The process of becoming a saint has evolved over the thousands of years the Church has existed. Ever wonder how canonization happens? Read on!
Why Canonize in the First Place?
The purpose of canonizing saints is to recognize that the person is in heaven. It doesn’t mean the Church suddenly allows the person to be in heaven with God, but instead, they affirm that they actually are there. Also, by canonizing someone, the person becomes an example and a witness for Christ and the Church.
The Old Way
In the beginning of the Church, there seemed to be no formal process, but when holy people died (most of them martyred), many honored them on the day of their death (feast days) and venerated their relics. Many assumed that the holy person was in heaven so the formal process didn’t seem necessary. However, when more people who were not martyrs died, there needed to be a distinction (this is where we get language like, “confessor”, “virgin”, and “widow” that describe saints). In the Middle Ages, some submitted a “case” for canonization that included miraculous healings.
In the 12th century, Pope Alexander III ordered that people could not venerate a certain Swedish Monk without consent of the Pope. This established a Papal authority for declaring saints. Also in the 12th Century, Pope Innocent III declared that both miracles and a righteous life were necessary for canonization. In 1234, Pope Gregory IX formalized the process and in 1588, Pope Sixtus V formed a congregation of the Roman Curia that was later called the Congregation for the Causes of Saints. The Congregation oversees the process.
Under the 1917 Code of Canon Law, the Church required six miracles (dang!). For martyrs it was a bit different, but verification and sometimes miracles were still required. Throughout the 20th century, this process became sort of muddled. Today one miracle is required for beatification and one for canonization. However, martyrs are beatified without a miracle and are canonized with one miracle (because, I mean, they gave their entire lives: that is pretty miraculous). The process to even get to venerable, then to beatified, and finally to canonized is lengthy and complex.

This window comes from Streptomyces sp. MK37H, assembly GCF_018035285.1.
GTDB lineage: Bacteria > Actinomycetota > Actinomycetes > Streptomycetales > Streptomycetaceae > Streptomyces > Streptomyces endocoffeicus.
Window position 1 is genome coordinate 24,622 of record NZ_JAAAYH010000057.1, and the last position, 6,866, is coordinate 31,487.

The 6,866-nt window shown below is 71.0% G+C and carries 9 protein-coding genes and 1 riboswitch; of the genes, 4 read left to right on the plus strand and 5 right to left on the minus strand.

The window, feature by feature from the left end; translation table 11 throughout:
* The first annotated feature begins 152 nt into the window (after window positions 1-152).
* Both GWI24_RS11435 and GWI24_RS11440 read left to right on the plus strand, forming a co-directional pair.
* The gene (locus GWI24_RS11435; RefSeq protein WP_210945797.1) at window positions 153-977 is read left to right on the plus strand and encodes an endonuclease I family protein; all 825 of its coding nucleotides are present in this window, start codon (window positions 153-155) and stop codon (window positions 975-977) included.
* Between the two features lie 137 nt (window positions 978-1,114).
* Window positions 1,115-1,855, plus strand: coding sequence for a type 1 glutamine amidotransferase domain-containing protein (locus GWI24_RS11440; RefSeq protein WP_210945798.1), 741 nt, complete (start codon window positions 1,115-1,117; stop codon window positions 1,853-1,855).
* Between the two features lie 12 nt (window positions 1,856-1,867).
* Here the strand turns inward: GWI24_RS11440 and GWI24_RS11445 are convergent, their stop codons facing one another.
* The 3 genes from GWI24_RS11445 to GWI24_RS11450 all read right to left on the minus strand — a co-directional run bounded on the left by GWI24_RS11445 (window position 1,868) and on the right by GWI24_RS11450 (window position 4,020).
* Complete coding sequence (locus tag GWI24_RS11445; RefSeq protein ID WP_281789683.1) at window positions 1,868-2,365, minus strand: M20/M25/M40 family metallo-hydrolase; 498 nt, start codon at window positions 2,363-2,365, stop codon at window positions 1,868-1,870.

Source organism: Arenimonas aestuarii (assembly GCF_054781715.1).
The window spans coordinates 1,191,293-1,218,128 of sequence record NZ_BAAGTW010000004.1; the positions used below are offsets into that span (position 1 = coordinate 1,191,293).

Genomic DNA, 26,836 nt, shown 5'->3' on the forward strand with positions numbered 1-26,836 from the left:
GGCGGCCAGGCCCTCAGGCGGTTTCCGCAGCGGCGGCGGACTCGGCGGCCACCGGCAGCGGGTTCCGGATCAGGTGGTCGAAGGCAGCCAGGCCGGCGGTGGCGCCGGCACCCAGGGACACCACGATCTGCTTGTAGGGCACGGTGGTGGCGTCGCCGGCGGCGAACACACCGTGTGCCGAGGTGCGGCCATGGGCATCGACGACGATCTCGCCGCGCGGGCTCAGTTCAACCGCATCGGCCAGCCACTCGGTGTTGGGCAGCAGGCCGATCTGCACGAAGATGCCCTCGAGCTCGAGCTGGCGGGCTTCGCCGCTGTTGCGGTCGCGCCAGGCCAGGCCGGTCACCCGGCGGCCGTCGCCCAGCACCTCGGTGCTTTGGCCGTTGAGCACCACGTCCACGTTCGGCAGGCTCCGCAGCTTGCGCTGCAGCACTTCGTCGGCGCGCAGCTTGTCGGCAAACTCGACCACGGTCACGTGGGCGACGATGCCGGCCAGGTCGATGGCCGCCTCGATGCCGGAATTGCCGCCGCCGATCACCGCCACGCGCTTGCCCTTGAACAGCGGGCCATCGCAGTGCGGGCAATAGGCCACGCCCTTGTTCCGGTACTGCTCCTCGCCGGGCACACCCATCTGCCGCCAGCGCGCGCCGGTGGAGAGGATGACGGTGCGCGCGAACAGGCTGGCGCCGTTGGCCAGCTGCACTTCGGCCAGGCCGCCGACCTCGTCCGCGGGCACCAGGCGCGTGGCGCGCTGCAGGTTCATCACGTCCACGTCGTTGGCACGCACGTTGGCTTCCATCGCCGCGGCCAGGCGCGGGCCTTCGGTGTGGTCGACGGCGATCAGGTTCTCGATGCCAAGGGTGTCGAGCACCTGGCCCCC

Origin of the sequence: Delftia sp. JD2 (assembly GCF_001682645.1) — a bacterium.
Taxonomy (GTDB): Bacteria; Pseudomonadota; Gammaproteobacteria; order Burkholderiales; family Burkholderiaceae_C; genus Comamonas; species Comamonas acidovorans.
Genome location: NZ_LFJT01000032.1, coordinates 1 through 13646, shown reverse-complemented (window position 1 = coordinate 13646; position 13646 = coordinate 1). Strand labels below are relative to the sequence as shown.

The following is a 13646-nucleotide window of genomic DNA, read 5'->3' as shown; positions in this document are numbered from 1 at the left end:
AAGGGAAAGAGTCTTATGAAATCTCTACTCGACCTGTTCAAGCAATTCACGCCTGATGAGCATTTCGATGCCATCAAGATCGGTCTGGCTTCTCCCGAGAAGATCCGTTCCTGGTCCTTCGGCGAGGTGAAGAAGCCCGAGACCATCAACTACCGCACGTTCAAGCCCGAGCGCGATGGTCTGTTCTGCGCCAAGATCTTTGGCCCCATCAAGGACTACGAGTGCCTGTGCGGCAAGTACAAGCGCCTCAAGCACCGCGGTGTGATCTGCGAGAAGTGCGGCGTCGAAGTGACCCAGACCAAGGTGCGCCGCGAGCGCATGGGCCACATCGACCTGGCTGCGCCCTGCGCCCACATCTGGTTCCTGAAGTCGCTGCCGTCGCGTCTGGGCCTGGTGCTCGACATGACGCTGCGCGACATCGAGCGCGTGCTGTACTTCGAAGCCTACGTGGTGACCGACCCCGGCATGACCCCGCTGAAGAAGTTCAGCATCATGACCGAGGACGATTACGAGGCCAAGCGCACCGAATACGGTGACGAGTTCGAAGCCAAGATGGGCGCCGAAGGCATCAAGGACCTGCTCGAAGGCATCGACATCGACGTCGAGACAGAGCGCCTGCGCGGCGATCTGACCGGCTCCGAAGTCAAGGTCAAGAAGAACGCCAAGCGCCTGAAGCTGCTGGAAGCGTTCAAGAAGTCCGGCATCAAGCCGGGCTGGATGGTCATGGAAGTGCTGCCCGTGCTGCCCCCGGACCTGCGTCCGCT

The process may seem daunting, but when you break it down, it is somewhat straightforward. Here are the steps:
- When a holy person dies, people petition the Bishop of the diocese where the person lived.
- The Bishop then opens the investigation and begins gathering witnesses of their life and the person’s writings. The Bishop then submits the case to the Congregation for the Causes of the Saints if he believes the person worthy of sainthood.
- The Congregation decides whether to accept the case and they investigate the person to see if he/she had “heroic virtue”. If they accept the case, they call the person, Servant of God.
- During this investigation, the “general promoter of the faith”, known as the “devil’s advocate” challenges and raises any objections (this is where we get the term, yes!). Once the Congregation declares the heroic virtue of the person, the person is called Venerable.
- The Church then requires the first miracle (unless the person was a martyr because they can be beatified without that). The miracle is usually healing, but must show that it was performed by God and through the intercession of the saint. There is a theological investigation and a scientific investigation to prove that the miracle was inexplicable and instantaneous. Once it is verified, the Pope must approve. If he does, the person is called Blessed.
- Once beatified, certain people ask for intercession, like those in the same diocese, country, family, religious order, etc.
- The Church then requires the second miracle. The same process takes place, as with the first miracle.
- The Pope then approves and canonizes the person. The person is now Saint.
Why This Process Matters
This process is extensive but through it, the Church has confidence in the prayers of a Saint and his/her close relationship with God. This person stands as a model and guide for the Church on earth, and takes the requests of us to God. How awesome is that?
For More Info
The Seton Shrine in Emmitsburg, MD, where St. Elizabeth Ann Seton’s relics remain, has produced an excellent video explaining how canonization happens using Betty Bayley (Mother Seton’s nickname and maiden name). FOCUS also has a quick and snappy article on canonization and you can look up the Congregation for the Causes of the Saints to see what’s in process.
In the meantime, visit our website, maybe to find someone newly canonized, and be friends with saints.